1

I'm trying to obtain the processID of pcmanfm like this:

pgrep -f "pcmanfm"

When pcmanfm is not running, the command above returns nothing (as I expect).

However, when I run the command from python, it returns a process ID even when pcmanfm is not running:

processID = os.system('pgrep -f "pcmanfm"')

Furthermore, if you run the command above multiple times at a python3 prompt, it returns a different processID each time. All the while, pcmanfm has been closed prior to these commands.

>>> processID = os.system('pgrep -f "pcmanfm"')
17412
>>> processID = os.system('pgrep -f "pcmanfm"')
17414
>>> processID = os.system('pgrep -f "pcmanfm"')
17416

This is really messing up my ability to launch pcmanfm if it isn't currently running. My script thinks it is running when it isn't.

Why is this happening?

I'm actually encountering this issue in an Autokey script that I've attempted to write based on this video I watched. Here's my current script:

processID = system.exec_command('pgrep -f "pcmanfm" | head -1',True)
dialog.info_dialog("info",processID)

if (processID):
    cmd = "wmctrl -lp | grep " + processID + " | awk '{print $1}'"
    windowID = system.exec_command(cmd,True)
    # dialog.info_dialog("info",windowID)
    cmd = "wmctrl -iR " + windowID
    #dialog.info_dialog("info",cmd)
    system.exec_command(cmd,False)
else:
    #os.system("pcmanfm /home/user/Downloads")
    cmd = "/usr/bin/pcmanfm /home/user/Downloads"
    system.exec_command(cmd,False)

The problem is, I keep getting processIDs even when pcmanfm isn't running. The script properly focuses pcmanfm if it is running, but it won't launch it if it isn't.

Update: I finally got this script to work by taking out -f and replacing it with -nx (from @they 's advice). Also, I added some exception handling to ignore autokey exceptions caused by empty output that's expected. Additionally, I converted it to a (more flexible) function so that it will service a wider variety of commands/applications:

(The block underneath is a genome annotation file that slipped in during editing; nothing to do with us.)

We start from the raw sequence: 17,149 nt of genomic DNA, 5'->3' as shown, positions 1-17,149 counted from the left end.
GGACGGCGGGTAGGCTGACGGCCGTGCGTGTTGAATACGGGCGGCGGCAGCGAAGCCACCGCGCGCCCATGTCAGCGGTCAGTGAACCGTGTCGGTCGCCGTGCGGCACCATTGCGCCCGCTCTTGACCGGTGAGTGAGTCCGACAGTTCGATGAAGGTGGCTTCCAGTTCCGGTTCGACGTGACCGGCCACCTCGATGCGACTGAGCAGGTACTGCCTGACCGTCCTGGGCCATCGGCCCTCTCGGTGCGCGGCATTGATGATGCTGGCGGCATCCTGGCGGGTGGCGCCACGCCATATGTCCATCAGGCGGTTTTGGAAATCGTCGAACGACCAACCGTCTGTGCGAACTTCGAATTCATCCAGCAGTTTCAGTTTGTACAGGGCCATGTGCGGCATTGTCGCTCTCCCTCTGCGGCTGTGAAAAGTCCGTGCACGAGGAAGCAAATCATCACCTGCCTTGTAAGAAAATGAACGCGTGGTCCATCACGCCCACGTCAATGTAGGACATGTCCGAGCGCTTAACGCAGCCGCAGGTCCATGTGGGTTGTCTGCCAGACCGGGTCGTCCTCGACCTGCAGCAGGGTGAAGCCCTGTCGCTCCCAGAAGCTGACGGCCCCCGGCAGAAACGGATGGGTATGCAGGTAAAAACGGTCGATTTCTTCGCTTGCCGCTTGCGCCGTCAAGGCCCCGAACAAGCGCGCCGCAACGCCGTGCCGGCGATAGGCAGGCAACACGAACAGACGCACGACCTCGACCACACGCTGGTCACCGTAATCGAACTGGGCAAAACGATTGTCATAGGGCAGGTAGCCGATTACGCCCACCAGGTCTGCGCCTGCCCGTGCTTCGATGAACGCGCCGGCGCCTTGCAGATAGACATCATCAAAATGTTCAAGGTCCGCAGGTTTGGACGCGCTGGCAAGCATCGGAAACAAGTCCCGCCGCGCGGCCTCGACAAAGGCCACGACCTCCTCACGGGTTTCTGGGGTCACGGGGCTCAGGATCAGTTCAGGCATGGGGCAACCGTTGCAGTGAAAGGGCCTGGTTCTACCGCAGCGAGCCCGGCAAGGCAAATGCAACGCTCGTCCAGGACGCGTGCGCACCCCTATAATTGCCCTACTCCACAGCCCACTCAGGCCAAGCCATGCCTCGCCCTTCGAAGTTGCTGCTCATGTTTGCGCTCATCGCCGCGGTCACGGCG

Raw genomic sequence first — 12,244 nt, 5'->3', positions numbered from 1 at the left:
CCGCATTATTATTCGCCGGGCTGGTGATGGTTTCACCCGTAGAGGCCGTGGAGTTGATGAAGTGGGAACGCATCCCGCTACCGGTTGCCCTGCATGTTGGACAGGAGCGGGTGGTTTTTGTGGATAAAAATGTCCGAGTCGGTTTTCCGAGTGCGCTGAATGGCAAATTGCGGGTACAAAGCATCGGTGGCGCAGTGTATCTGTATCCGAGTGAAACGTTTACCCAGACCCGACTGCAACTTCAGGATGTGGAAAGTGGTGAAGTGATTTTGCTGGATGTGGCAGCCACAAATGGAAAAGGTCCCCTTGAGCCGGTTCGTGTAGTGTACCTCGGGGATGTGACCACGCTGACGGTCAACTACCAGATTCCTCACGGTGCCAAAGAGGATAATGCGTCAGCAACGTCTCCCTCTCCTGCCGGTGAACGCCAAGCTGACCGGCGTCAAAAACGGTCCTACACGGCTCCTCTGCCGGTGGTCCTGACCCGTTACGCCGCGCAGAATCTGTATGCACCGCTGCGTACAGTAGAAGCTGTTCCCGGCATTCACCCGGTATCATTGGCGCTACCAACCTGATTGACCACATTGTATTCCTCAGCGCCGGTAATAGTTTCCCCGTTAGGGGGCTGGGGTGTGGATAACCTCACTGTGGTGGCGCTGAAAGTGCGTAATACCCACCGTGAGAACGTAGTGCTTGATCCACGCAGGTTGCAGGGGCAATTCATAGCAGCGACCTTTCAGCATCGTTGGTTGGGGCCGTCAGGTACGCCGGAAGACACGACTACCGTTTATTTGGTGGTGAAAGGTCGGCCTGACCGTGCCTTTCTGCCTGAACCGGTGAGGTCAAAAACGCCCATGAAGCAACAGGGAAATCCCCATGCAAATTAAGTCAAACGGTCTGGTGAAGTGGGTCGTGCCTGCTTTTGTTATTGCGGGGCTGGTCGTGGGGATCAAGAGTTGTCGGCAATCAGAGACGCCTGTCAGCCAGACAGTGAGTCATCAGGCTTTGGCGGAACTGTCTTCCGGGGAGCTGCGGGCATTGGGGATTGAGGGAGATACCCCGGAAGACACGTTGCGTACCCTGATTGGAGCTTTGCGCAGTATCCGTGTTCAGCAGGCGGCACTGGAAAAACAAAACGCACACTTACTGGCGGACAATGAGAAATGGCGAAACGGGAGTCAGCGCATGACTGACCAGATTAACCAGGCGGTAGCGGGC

import re
def focusOrLaunch(launchCommand):
    appName = re.findall('[^\s/]+(?=\s|$)',launchCommand)[0]
    processID = None
    try:
        processID = system.exec_command('pgrep -nx "' + appName + '"',True)
    except Exception as e:
        #dialog.info_dialog("ERROR",str(e))
        pass

    #dialog.info_dialog("info",processID)
    if (processID):
        cmd = "wmctrl -lp | grep " + processID + " | awk '{print $1}'"
        windowID = system.exec_command(cmd,True)
        # dialog.info_dialog("info",windowID)
        cmd = "wmctrl -iR " + windowID
        #dialog.info_dialog("info",cmd)
        system.exec_command(cmd,False)
    else:
        system.exec_command(launchCommand,False)
    
cmd = "/usr/bin/pcmanfm ~/Downloads"
focusOrLaunch(cmd)
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2 Answers 2

4

Proposed solution:

Remove the -f option from your pgrep command.


Explanation:

You probably get the process ID of the shell that is executed to run your command. A new shell process with a new PID will be created for every system.exec_command.

Run e.g. sh -c 'pgrep -af nonexistent' and check the output. You will probably get something like

11300 sh -c pgrep -af nonexistent

With an existing command I also get a line for the shell

sh -c 'pgrep -af sshd'
695 /usr/sbin/sshd -D
11207 sshd: pi [priv]
11224 sshd: pi@pts/0
11331 sshd: [accepted]
11343 sh -c pgrep -af sshd

Depending on the PID values, your head command might extract the PID of a process you are looking for or the PID of the shell process.

With option -f you explicitly tell pgrep to search the whole command line instead of the process name only. This way it will find the string in the shell's command line argument.

Without -f you won't get the shell process.